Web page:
The U.S. Department of Labor’s Occupational Safety and Health Administration (OSHA) has levied 12 safety violations with $71,750 in proposed penalties against Modern Dispersions South Inc.’s Fitzgerald, Ga., manufacturing facility.

In June of this year, four of the company’s 130 employees were hospitalized after a fire occurred while employees attempted to unclog a machine of carbon black powder and polyethylene pellets.

OSHA inspectors issued one willful safety violation with a $49,000 proposed penalty for the company’s failure to use lockout/tagout control procedures when employees attempted to clear jammed machines. A willful violation is one committed with plain indifference to or intentional disregard for employee safety and health.

“Management must put the safety of people first and ahead of its need to maintain production schedules,” said John J. Deifer, OSHA’s area director in
Savannah.

The company was also cited for 10 serious violations with $19,250 in proposed penalties and one other-than-serious violation with a proposed penalty of $3,500. The other-than-serious violation was for the employer’s failure to notify OSHA within eight hours of the in-patient hospitalization of three or more employees. A serious citation is issued when death or serious physical harm is likely to result from a hazard about which the employer knew or should have known. An other-than-serious violation is a hazardous condition that would probably not cause death or serious physical harm but would have a direct and immediate relationship to the safety and health of employees.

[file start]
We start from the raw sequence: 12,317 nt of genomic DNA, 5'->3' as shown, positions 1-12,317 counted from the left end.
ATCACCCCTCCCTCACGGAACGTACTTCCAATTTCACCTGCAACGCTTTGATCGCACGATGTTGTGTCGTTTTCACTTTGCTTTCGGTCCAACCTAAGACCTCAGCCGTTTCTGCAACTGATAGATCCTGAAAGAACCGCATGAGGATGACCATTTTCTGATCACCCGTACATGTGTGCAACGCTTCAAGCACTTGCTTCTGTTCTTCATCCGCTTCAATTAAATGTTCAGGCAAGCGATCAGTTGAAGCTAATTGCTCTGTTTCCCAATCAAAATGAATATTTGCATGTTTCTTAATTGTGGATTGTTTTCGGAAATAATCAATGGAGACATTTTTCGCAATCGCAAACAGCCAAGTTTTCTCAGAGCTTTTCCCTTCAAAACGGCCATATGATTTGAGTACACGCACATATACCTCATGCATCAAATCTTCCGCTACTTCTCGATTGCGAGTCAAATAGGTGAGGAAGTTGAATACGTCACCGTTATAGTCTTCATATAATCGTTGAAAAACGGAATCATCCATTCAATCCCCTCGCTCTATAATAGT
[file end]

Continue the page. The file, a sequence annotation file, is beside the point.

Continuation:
The company has 15 working days from receipt of the citations to contest them and the proposed penalties before the independent Occupational Safety and Health Review Commission. The site was inspected by staff from OSHA’s area office in
Savannah, 450 Mall Blvd., Suite J; telephone 912-652-4393.

OSHA operates a vigorous enforcement program, conducting more than 39,000 inspections in fiscal year 2007 and exceeding its inspection goals in each of the last eight years. In fiscal year 2007, OSHA found nearly 89,000 violations of its standards and regulations.

Under the Occupational Safety and Health Act of 1970, employers are responsible for providing safe and healthful workplaces for their employees. OSHA’s role is to assure the safety and health of America’s working men and women by setting and enforcing standards; providing training, outreach and education; establishing partnerships; and encouraging continual process improvement in workplace safety and health. For more information, visit www.osha.gov.